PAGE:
Violations by Riyadh and Abu Dhabi are systematic, not isolated incidents
A report by Britain’s Middle East Eye website criticized the British government’s continued legal approval to continue selling arms to Saudi Arabia in its brutal campaign in Yemen. The UK government’s announcement of the resumption of a license to export arms to Saudi Arabia and its allies is seen as a nail in the coffin of thousands of other Yemenis, as the war in their country extends to its sixth year.
The report, which was translated by Al-Sharq, indicated that the Saudi-led coalition in which the UAE is involved is involved in violations of international humanitarian law and not “isolated incidents” where civilian targets and infrastructure are targeted in the Yemeni war.
The report said that in June last year, the Court of Appeal held that the government’s policy to export arms was illegal, as it had failed to assess whether the Saudi-led coalition had committed violations of international humanitarian law in Yemen. The court ordered the government to legally re-make its decisions, this time.
After more than a year of silence on this issue, the British government has announced that its revised methodology now takes into account past allegations of violations and treats all potential violations as actual violations.
UK policy is based on the risk of weapons misuse, and risk-based analysis is assumed to be preventive, so a situation that treats potential violations as violations is a good start.
However, the government engaged in two steps of legal and political maneuvers to reach the conclusion that there is no pattern of potential violations, and therefore there is no apparent risk, which means that weapons licenses can be resumed.
The report continued: The British Ministry of Defense says that on July 4, 2020 it considered the details of more than 500 “alleged cases of violations or violations of international humanitarian law in Yemen.” The British government has established a position to facilitate ongoing arms exports and demand compliance with international law.
While there is a wide range of evidence in the public domain that indicates that coalition attacks are widespread and continuing against civilian targets and infrastructure. One of the most recent reports is a collaborative effort between the Yemeni Human Rights Organization and the Global Legal Action Network aimed at “giving the government everything it needs to accurately assess the risk of future violations.”
However, the British government routinely failed to engage in any meaningful way with evidence provided by civil society actors.
There are challenges in identifying patterns and making decisions about whether attacks are systematic or indiscriminate – and many organizations working to harm civilians could have provided lessons on how to identify patterns if the government is in a state of reflection.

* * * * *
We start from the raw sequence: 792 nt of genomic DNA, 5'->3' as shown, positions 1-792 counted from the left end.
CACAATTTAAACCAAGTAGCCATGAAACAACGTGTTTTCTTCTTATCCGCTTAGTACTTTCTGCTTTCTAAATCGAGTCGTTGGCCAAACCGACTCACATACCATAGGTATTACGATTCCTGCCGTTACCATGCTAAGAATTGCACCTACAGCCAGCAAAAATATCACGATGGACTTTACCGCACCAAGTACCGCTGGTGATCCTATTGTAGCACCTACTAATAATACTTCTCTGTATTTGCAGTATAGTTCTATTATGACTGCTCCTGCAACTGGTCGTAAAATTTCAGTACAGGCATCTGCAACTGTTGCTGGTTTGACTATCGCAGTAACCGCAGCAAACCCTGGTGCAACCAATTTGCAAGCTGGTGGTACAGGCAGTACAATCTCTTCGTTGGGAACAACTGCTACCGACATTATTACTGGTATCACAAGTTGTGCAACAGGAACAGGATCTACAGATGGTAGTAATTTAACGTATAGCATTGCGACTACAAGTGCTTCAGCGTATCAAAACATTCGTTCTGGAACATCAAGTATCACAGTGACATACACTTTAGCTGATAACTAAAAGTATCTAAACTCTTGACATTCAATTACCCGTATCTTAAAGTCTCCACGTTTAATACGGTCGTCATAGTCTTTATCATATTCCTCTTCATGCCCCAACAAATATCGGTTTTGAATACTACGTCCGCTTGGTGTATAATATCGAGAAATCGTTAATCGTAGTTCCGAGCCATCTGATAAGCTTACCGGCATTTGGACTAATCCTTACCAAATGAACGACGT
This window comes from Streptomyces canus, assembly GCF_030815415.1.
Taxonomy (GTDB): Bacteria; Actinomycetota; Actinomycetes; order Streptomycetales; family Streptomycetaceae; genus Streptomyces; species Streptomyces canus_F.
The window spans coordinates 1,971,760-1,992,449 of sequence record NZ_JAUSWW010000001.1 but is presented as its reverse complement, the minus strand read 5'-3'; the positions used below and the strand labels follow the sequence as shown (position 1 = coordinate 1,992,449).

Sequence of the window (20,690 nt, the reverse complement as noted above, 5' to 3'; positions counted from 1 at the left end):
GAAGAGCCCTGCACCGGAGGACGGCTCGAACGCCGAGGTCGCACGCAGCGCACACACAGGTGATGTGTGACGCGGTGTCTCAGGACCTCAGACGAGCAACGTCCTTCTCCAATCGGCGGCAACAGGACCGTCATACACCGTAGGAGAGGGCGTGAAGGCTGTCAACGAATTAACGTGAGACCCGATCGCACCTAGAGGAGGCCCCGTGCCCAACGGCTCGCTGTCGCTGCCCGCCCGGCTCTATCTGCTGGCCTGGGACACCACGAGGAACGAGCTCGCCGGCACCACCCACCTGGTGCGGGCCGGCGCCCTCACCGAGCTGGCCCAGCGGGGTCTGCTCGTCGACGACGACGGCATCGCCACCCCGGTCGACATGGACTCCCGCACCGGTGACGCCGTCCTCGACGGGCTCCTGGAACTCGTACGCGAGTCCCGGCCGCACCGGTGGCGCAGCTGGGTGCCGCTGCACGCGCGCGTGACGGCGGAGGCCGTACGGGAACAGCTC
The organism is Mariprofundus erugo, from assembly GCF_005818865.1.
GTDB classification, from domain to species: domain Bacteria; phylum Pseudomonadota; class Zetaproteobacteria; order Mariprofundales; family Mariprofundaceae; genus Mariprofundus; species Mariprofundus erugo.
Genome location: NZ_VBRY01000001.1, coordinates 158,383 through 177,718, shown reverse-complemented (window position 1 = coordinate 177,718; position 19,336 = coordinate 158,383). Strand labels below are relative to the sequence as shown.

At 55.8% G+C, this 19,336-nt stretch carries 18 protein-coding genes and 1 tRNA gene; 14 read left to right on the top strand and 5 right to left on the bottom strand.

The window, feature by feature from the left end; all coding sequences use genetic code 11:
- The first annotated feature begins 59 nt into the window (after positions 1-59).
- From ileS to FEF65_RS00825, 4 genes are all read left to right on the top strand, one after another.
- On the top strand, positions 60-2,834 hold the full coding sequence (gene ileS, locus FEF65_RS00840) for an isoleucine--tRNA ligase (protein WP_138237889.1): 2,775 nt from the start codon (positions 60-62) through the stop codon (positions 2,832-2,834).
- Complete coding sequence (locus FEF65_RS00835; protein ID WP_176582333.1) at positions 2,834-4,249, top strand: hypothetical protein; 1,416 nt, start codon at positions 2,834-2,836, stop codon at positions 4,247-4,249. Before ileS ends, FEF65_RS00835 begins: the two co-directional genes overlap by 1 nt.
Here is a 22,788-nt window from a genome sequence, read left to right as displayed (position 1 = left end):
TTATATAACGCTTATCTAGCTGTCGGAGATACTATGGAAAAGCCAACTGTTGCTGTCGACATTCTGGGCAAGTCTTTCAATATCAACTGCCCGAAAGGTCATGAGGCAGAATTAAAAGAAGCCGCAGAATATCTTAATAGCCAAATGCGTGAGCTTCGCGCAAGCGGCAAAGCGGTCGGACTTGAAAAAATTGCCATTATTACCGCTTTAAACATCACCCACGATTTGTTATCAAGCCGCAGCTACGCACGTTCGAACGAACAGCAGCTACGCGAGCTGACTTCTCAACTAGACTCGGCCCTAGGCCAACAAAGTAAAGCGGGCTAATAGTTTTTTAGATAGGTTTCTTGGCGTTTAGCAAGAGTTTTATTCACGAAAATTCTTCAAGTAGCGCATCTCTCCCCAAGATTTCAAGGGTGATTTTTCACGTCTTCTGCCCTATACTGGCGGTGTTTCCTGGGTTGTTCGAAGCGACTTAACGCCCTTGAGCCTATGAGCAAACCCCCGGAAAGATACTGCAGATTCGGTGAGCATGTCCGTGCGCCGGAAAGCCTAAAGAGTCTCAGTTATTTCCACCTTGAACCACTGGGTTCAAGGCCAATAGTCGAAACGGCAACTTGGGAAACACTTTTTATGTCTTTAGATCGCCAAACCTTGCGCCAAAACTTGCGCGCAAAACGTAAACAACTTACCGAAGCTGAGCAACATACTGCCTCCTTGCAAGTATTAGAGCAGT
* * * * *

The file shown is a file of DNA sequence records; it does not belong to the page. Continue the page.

The report considered that the British government did not want to find the truth – because this would mean that it would have to suspend arms sales -. Instead, they declared their satisfaction that “there is no clear danger that the export of arms and military equipment to Saudi Arabia may be used in a serious violation of international humanitarian law” and issued a comprehensive statement on the resumption of licenses, all of which are being exacerbated by the continued reliance on secrecy. It appears that the British Foreign Office considered “the full range of information necessarily sensitive and confidential”. This is old ground and served as an essential component of government defense in legal proceedings.
Risk assessment policy
The report highlighted that government policy to risk assessment, which is assumed to be preventive – so if there is evidence that indicates a potential breach, it should be considered in a preventive manner.
The government has refused to deal, let alone refute, a wide range of credible allegations in the public domain that point to violations of international law, and instead relies on ostensibly superior classified information that the public has no right to deal with.
It now refuses to publish the information on which its revised methodology was based – indicating that it has published decision-making standards and the quarterly lists of the licenses granted. However, what is missing is any fundamental explanation for the rationale for the decisions actually taken: there is often a stark gap between the government’s publicly stated position and actual licensing practices. The report went on to say that the British government announced that the arms license for the Saudi-led coalition could be appealed and the legal issue was disappearing. The government will undoubtedly use the apparent nature of legal approval to continue to whitewash Saudi Arabia and try to avoid continued criticism.
It was recently announced that the committees concerned with arms export control, chaired by Representative Marc Garnier, would be re-established on the understanding that the committees ’role was to scrutinize government policy and practices. They have not published a report in the past two years. However, with the DFID merging with the Foreign and Commonwealth Office, the voices of development actors are less likely to be heard on the table.